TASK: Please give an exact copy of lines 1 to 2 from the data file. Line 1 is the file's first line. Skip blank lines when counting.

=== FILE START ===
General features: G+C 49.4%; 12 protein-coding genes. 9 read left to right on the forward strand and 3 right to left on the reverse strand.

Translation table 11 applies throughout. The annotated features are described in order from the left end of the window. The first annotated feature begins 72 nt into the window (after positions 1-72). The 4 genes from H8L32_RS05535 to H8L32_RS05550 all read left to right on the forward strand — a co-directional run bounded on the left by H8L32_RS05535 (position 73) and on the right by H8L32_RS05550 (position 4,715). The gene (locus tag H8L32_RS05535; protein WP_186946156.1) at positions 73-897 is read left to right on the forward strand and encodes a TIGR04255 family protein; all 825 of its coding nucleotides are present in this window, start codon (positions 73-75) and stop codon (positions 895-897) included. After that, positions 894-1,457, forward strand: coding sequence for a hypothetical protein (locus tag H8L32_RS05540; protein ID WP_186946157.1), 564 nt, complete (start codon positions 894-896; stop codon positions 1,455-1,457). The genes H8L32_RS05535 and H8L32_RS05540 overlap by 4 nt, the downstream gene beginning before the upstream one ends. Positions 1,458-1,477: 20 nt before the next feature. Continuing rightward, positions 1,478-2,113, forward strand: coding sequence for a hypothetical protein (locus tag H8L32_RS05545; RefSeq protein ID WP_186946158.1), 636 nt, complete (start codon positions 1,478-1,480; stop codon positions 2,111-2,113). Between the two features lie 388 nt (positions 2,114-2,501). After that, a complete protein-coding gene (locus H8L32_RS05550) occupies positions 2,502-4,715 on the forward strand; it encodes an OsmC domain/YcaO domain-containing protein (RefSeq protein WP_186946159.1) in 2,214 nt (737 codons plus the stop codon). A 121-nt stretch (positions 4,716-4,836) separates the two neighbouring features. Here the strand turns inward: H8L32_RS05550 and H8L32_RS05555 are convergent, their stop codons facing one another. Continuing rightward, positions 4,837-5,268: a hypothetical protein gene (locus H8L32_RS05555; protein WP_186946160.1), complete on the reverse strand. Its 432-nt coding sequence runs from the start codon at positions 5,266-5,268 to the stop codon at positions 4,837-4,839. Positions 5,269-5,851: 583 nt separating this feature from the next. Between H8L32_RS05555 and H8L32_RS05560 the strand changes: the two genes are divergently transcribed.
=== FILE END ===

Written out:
General features: G+C 49.4%; 12 protein-coding genes. 9 read left to right on the forward strand and 3 right to left on the reverse strand.

Translation table 11 applies throughout. The annotated features are described in order from the left end of the window. The first annotated feature begins 72 nt into the window (after positions 1-72). The 4 genes from H8L32_RS05535 to H8L32_RS05550 all read left to right on the forward strand — a co-directional run bounded on the left by H8L32_RS05535 (position 73) and on the right by H8L32_RS05550 (position 4,715). The gene (locus tag H8L32_RS05535; protein WP_186946156.1) at positions 73-897 is read left to right on the forward strand and encodes a TIGR04255 family protein; all 825 of its coding nucleotides are present in this window, start codon (positions 73-75) and stop codon (positions 895-897) included. After that, positions 894-1,457, forward strand: coding sequence for a hypothetical protein (locus tag H8L32_RS05540; protein ID WP_186946157.1), 564 nt, complete (start codon positions 894-896; stop codon positions 1,455-1,457). The genes H8L32_RS05535 and H8L32_RS05540 overlap by 4 nt, the downstream gene beginning before the upstream one ends. Positions 1,458-1,477: 20 nt before the next feature. Continuing rightward, positions 1,478-2,113, forward strand: coding sequence for a hypothetical protein (locus tag H8L32_RS05545; RefSeq protein ID WP_186946158.1), 636 nt, complete (start codon positions 1,478-1,480; stop codon positions 2,111-2,113). Between the two features lie 388 nt (positions 2,114-2,501). After that, a complete protein-coding gene (locus H8L32_RS05550) occupies positions 2,502-4,715 on the forward strand; it encodes an OsmC domain/YcaO domain-containing protein (RefSeq protein WP_186946159.1) in 2,214 nt (737 codons plus the stop codon). A 121-nt stretch (positions 4,716-4,836) separates the two neighbouring features. Here the strand turns inward: H8L32_RS05550 and H8L32_RS05555 are convergent, their stop codons facing one another. Continuing rightward, positions 4,837-5,268: a hypothetical protein gene (locus H8L32_RS05555; protein WP_186946160.1), complete on the reverse strand. Its 432-nt coding sequence runs from the start codon at positions 5,266-5,268 to the stop codon at positions 4,837-4,839. Positions 5,269-5,851: 583 nt separating this feature from the next. Between H8L32_RS05555 and H8L32_RS05560 the strand changes: the two genes are divergently transcribed.